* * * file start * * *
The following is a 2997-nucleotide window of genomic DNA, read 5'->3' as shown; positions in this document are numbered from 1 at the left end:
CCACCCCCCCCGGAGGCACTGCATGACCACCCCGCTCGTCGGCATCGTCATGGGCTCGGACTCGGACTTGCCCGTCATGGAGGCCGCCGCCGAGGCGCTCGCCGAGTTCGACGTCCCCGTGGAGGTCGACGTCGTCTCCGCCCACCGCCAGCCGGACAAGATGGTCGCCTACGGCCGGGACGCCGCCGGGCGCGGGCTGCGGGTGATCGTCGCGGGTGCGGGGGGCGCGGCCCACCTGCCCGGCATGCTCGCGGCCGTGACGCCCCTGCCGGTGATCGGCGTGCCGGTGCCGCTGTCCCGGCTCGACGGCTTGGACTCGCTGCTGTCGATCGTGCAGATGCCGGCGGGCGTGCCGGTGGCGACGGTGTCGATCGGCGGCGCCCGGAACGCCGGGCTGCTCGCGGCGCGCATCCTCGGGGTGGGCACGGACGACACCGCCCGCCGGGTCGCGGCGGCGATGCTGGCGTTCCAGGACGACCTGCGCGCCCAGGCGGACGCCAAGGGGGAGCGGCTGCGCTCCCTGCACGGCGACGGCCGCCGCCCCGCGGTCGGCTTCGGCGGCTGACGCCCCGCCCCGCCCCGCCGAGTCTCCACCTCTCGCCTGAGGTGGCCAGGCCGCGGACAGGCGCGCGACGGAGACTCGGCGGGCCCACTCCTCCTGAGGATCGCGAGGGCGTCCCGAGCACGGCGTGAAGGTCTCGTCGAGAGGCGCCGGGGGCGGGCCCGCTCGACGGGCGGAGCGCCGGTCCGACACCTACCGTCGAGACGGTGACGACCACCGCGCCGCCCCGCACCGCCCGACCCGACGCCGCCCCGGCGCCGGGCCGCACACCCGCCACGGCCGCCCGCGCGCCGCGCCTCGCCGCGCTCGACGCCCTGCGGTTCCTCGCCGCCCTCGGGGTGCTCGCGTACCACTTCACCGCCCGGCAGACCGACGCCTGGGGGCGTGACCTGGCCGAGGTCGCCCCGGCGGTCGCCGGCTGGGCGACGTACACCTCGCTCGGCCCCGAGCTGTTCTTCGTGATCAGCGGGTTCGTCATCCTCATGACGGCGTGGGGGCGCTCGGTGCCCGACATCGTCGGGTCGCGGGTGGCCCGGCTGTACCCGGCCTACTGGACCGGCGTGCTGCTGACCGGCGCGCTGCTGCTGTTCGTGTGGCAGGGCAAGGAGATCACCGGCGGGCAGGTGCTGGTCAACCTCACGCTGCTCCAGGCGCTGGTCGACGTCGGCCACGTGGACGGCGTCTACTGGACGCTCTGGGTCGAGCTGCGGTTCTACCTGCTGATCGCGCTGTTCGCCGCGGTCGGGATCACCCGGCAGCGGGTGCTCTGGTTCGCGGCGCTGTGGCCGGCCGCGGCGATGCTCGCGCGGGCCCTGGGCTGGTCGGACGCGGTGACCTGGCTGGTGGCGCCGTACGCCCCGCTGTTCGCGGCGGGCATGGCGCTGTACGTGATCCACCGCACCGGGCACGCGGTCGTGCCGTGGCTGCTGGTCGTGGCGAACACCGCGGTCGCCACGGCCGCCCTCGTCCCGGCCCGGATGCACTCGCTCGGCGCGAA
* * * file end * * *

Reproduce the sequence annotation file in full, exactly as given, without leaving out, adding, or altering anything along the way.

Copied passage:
The following is a 2997-nucleotide window of genomic DNA, read 5'->3' as shown; positions in this document are numbered from 1 at the left end:
CCACCCCCCCCGGAGGCACTGCATGACCACCCCGCTCGTCGGCATCGTCATGGGCTCGGACTCGGACTTGCCCGTCATGGAGGCCGCCGCCGAGGCGCTCGCCGAGTTCGACGTCCCCGTGGAGGTCGACGTCGTCTCCGCCCACCGCCAGCCGGACAAGATGGTCGCCTACGGCCGGGACGCCGCCGGGCGCGGGCTGCGGGTGATCGTCGCGGGTGCGGGGGGCGCGGCCCACCTGCCCGGCATGCTCGCGGCCGTGACGCCCCTGCCGGTGATCGGCGTGCCGGTGCCGCTGTCCCGGCTCGACGGCTTGGACTCGCTGCTGTCGATCGTGCAGATGCCGGCGGGCGTGCCGGTGGCGACGGTGTCGATCGGCGGCGCCCGGAACGCCGGGCTGCTCGCGGCGCGCATCCTCGGGGTGGGCACGGACGACACCGCCCGCCGGGTCGCGGCGGCGATGCTGGCGTTCCAGGACGACCTGCGCGCCCAGGCGGACGCCAAGGGGGAGCGGCTGCGCTCCCTGCACGGCGACGGCCGCCGCCCCGCGGTCGGCTTCGGCGGCTGACGCCCCGCCCCGCCCCGCCGAGTCTCCACCTCTCGCCTGAGGTGGCCAGGCCGCGGACAGGCGCGCGACGGAGACTCGGCGGGCCCACTCCTCCTGAGGATCGCGAGGGCGTCCCGAGCACGGCGTGAAGGTCTCGTCGAGAGGCGCCGGGGGCGGGCCCGCTCGACGGGCGGAGCGCCGGTCCGACACCTACCGTCGAGACGGTGACGACCACCGCGCCGCCCCGCACCGCCCGACCCGACGCCGCCCCGGCGCCGGGCCGCACACCCGCCACGGCCGCCCGCGCGCCGCGCCTCGCCGCGCTCGACGCCCTGCGGTTCCTCGCCGCCCTCGGGGTGCTCGCGTACCACTTCACCGCCCGGCAGACCGACGCCTGGGGGCGTGACCTGGCCGAGGTCGCCCCGGCGGTCGCCGGCTGGGCGACGTACACCTCGCTCGGCCCCGAGCTGTTCTTCGTGATCAGCGGGTTCGTCATCCTCATGACGGCGTGGGGGCGCTCGGTGCCCGACATCGTCGGGTCGCGGGTGGCCCGGCTGTACCCGGCCTACTGGACCGGCGTGCTGCTGACCGGCGCGCTGCTGCTGTTCGTGTGGCAGGGCAAGGAGATCACCGGCGGGCAGGTGCTGGTCAACCTCACGCTGCTCCAGGCGCTGGTCGACGTCGGCCACGTGGACGGCGTCTACTGGACGCTCTGGGTCGAGCTGCGGTTCTACCTGCTGATCGCGCTGTTCGCCGCGGTCGGGATCACCCGGCAGCGGGTGCTCTGGTTCGCGGCGCTGTGGCCGGCCGCGGCGATGCTCGCGCGGGCCCTGGGCTGGTCGGACGCGGTGACCTGGCTGGTGGCGCCGTACGCCCCGCTGTTCGCGGCGGGCATGGCGCTGTACGTGATCCACCGCACCGGGCACGCGGTCGTGCCGTGGCTGCTGGTCGTGGCGAACACCGCGGTCGCCACGGCCGCCCTCGTCCCGGCCCGGATGCACTCGCTCGGCGCGAA